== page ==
Quantum News Briefs, June 15, 2022: US & UK governments move to protect & grow quantum technology, Classiq Coding Competition Awards & More

By IQT News posted 15 Jun 2022

In Quantum News Briefs today, we open with an initiative by US Senators who are working to develop a Global Competition office for technologies–with quantum computing being one of the areas of most concern. This is followed by a report from the UK government on its national Digital Strategy to develop a tech skilled workforce and high performance computing/quantum computing. The future beckons aspiring quantum tech professionals with news of LANL’s “Beginner;s Guide to Quantum Programming” and with the Classique awards for its first “Classique Coding Competition”.

Senators Wary of China’s Tech Prowess Seek Global Competition Office

A bipartisan group of senators including the head of the Intelligence Committee, is pressing to create a government office dedicated to ensuring the US keep its competitive edge in key technologies such as quantum computing and AI.
“To compete with countries like China, we have to secure US leadership in critical emerging technologies,” said Senator Michael Bennett, a Colorado Democrat who is sponsoring the bill along with Democrat Mark Warner of Virginia and Republican Ben Sasse of Nebraska, “Today, we have no idea where the United States stands in these growing sectors compared to our competitors and adversaries.
A bill being introduced calls for an office of Global Competition Analysis that would combine intelligence and commercial data to gauge where the US is falling behind, come up with strategies to keep up with developments and protect areas where it has competitive advantages.

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UK Unveils New Digital Strategy to Tackle Digital Skills  & Large-Scale Computer Capacity

The UK Government is reviewing its Digital Strategy to support the tech sector, which has outperformed the wider economy for years. Now updated for the first time in five years, the new Strategy focuses on six key areas deemed ‘essential’ for growth, one of those being “Ideas and Intellectual Property” for future tech like AI and Quantum.
Two areas were specifically named last week at London Tech Week: digital skills and compute.
The tech sector has been in the middle of a skills crisis for years, exacerbated by Brexit and (to a much lesser extent) coronavirus. However, more than 80% of all UK jobs now require some form of digital skills. Government estimates suggest this digital gap costs the UK economy as much as £63 billion a year in potential GDP.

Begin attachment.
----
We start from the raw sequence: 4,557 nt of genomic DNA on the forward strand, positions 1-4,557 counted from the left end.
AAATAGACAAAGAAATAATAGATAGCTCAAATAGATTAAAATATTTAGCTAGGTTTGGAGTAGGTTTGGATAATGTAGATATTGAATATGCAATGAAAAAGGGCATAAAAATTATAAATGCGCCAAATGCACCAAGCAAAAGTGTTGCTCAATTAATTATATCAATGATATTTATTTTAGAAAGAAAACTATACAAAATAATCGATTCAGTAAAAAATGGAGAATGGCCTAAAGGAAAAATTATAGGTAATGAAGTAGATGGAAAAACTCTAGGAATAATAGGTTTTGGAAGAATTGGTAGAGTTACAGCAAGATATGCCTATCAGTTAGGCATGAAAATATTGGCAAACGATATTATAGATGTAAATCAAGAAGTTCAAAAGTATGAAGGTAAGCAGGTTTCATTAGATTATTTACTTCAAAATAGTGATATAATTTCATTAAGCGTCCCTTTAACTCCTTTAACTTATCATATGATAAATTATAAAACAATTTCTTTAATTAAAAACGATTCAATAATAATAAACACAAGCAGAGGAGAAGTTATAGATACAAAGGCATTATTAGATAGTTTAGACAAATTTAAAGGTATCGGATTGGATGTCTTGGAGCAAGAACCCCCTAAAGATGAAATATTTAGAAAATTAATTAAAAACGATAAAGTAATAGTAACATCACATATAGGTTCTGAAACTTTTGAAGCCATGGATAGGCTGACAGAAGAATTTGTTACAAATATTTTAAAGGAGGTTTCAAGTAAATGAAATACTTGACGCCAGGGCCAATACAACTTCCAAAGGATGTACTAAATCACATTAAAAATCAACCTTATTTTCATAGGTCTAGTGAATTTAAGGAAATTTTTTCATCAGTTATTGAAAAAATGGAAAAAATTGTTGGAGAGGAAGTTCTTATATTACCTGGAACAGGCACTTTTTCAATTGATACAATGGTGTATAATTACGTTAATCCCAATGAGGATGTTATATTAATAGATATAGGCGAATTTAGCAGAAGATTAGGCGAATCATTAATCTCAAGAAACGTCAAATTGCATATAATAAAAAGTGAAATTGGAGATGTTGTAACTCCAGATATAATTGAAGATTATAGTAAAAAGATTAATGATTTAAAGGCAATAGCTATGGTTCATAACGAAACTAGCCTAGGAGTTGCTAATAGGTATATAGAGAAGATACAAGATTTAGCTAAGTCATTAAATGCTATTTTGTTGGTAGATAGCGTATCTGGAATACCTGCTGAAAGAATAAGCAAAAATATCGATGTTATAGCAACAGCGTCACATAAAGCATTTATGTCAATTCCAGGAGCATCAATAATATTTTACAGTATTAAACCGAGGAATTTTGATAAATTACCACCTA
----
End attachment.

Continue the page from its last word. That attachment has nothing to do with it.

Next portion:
The ‘compute” focus area is the UK’s large-scale compute capacity, which covers high-performance areas like HPC and quantum computing. The Government is launching an external review to ensure the UK has the capacity it needs in the near future, led by Professor Zoubin Ghahramani, VP of research at Google and professor of information engineering at the University of Cambridge.
The Government is also set to publish the UK’s first Quantum Strategy, a Semiconductor Strategy and a whitepaper on AI governance later this year.

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LANL Publishes Beginner’s Guide to Quantum Computer Programming

 A new beginner’s guide from LANL for would-be quantum programmers, Quantum Algorithm Implementations for Beginners, from LANL provides a thorough introduction to quantum algorithms and their implementation on existing hardware.
In succinct, stand-alone sections, the guide surveys 20 quantum algorithms—including famous, foundational quantum algorithms, such as Grover’s Algorithm for database searching and much more, and Shor’s Algorithm for factoring integers. Making the real-world connection, the guide then walks programmers through implementing the algorithms on IBM’s publicly available 5-qubit IBMQX4 quantum computer and others. In each case, the authors discuss the results of the implementation and explain differences between the simulator and the actual hardware runs.
Extensive references at the end of the guide will help interested readers go deeper in their explorations of quantum algorithms.
Andrey Y. Lokhov, a scientist at Los Alamos National Laboratory and lead author of the recently published guide in ACM Transactions on Quantum Computing. “Our guide helps quantum programmers get started in the field, which is bound to grow as more and more quantum computers with more and more qubits become commonplace.”

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Classiq Coding Competition Introduced at Spring IQT San Diego  Announces Winners of $25K Challenge

Classiq has announced the winners of the Classiq Coding Competition, the first competition focused on quantum efficiency. Quantum computers have limited resources, so building compact, optimized solutions that can make maximum use of those resources is critical. a $25K Challenge to Encourage Innovation and Build the World’s Best Quantum Circuits.
The Classiq Coding Competition awarded $3,000 for the best solution to each of the four problems, with runner-up prizes for second, and third-place winners. Additionally, special prizes are given for the most innovative solution to each problem, as well as in an ’18 and under’ category that received more than 150 solutions from all over the world. “The community commitment, level of engagement, and creativity were truly amazing” reported Classique.
Click here to see the list of winners and honorable mentions with photos.

Sandra K. Helsel, Ph.D. has been researching and reporting on frontier technologies since 1990.  She has her Ph.D. from the University of Arizona.

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